In upper lid surgery the incision is made through the skin crease and following removal of excess tissue, the resulting wound is sutured. These sutures are removed within five to seven days. In lower lid surgery the incision is made just below the lashes if skin is excised, but in cases where only fat is removed, the incision is made from inside the lid through the conjunctiva. These sutures dissolve without the need for removal.


Following surgery, your eyes needn’t be padded, but it is recommended that you apply ice masks regularly to help reduce bruising. Swelling and bruising can vary and while it will generally settle within two weeks of surgery, in some cases it may take longer. Due to gravity, the swelling and bruising will often appear in the lower lids or cheeks even with upper eyelid surgery.


With well-performed surgery, these procedures rarely have significant complications. The eyelash region may be numb for a number of weeks following division of the fine sensory nerves, but with time this returns to normal. Significant scarring is unusual around the lids because of the fine skin and excellent blood supply in the area.

Patients are often aware of an altered blink following surgery, which may affect the tear film and impact on the vision a little, although this is generally only present for the first couple of weeks after the procedure. Loss of vision has been reported in rare cases (particularly with lower blepharoplasty) and this has a 1:40,000 chance of occurring. By using meticulous technique, performing surgery under local anaesthetic and avoiding post operative padding, this complication is further reduced.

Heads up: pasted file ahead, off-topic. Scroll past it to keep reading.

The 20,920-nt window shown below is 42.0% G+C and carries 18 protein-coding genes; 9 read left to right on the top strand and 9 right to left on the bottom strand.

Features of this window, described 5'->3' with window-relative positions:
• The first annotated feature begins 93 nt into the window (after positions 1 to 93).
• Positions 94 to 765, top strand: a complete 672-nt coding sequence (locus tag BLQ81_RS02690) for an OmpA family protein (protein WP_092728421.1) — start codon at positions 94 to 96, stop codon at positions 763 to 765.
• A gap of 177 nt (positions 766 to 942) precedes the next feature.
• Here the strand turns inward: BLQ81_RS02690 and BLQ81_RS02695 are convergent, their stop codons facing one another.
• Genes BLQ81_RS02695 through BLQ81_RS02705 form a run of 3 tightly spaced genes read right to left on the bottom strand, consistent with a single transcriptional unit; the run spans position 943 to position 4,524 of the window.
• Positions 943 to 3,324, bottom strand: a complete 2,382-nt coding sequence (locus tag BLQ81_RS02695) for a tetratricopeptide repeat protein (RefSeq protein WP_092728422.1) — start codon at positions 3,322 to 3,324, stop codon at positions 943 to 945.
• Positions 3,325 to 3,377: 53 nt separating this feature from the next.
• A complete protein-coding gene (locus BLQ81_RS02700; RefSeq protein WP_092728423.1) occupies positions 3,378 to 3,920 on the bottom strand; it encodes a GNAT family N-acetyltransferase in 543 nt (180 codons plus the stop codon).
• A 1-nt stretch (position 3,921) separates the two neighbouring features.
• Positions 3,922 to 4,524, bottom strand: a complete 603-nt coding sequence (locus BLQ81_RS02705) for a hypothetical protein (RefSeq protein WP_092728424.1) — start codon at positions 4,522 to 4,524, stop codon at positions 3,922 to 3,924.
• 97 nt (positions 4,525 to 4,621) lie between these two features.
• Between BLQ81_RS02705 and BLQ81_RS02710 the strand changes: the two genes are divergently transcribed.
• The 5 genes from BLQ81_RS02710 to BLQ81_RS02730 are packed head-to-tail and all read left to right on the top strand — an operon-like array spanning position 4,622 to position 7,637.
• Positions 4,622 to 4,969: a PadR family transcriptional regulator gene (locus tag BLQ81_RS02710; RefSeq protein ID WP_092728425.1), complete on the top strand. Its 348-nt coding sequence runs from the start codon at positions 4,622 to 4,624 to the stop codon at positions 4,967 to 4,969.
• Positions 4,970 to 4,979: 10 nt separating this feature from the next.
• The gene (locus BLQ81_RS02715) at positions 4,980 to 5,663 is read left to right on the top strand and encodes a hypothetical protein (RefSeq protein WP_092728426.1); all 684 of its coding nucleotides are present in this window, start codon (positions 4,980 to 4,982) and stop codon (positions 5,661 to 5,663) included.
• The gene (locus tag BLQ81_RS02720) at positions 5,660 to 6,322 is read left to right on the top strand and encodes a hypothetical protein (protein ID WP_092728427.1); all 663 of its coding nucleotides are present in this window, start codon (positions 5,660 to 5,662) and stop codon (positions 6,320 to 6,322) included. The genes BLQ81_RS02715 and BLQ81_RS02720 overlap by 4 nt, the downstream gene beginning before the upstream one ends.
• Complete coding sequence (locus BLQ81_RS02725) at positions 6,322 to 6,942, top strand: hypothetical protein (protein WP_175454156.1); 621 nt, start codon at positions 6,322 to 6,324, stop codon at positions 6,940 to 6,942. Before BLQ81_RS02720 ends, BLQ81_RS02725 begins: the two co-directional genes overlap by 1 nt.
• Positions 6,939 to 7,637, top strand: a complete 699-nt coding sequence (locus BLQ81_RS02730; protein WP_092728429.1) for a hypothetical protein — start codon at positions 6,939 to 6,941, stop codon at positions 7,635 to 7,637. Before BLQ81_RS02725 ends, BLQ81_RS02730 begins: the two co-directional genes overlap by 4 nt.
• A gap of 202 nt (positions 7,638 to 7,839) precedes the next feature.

Some patients may have pre-existing ptosis (low eyelid position) of their upper lids, and this should be corrected at the time of blepharoplasty surgery.

Lid laxity

In the lower lid, any laxity should also below addressed, particularly where skin is removed in an effort to prevent post operative eyelid malposition.


Botox® and fillers

Recently there has been increased awareness of the benefits of less invasive, non-surgical treatments such as Botox® and dermal fillers for some cosmetic eyelid conditions. Many patients prefer these non-surgical options as ones face changes over time and treatments can be tailored to match these changes.

Botox (botulinum toxin) is a natural purified protein and has been used successfully in many millions of cases with a very high safety profile. Botox® has been used in the eyelids for functional problems over the past 25 years and more recently for cosmetic reasons.

Dermal tissue fillers

Dermal fillers such as Restylane® are made from a substance which occurs naturally in the body’s joint spaces called Hyaluronic Acid. It is gradually resorbed after injection but can often last for nine to eighteen months.

Fillers are in many cases the treatment of choice for lower lid fat prolapse particularly in the presence of a prominent ‘tear trough’. The case below demonstrates this as the lids were treated non-surgically with dermal fillers only.



Lines and wrinkles around the eye are most effectively treated with non-surgical procedures. Botox® is best used in the treatment of dynamic lines (those lines produced with facial expression). Used properly, it softens the lines and helps maintain a natural appearance with facial movement. Static lines are present permanently (although they can worsen with use of the facial muscles) and are largely unaffected by Botox® injections. If these lines are deep, the injection of tissue fillers can give a nice improvement.



The issues involved in cosmetic eyelid procedures are complex and this is a very specialised area to deal with, particularly when surgery can affect the comfort or function of the eye. Treatments may be surgical or non-surgical and the variations in anatomy of different genders and races need consideration, as do the changes naturally occurring with aging. The variety of treatments now available means most areas of concern can be appropriately managed with a high degree of patient satisfaction.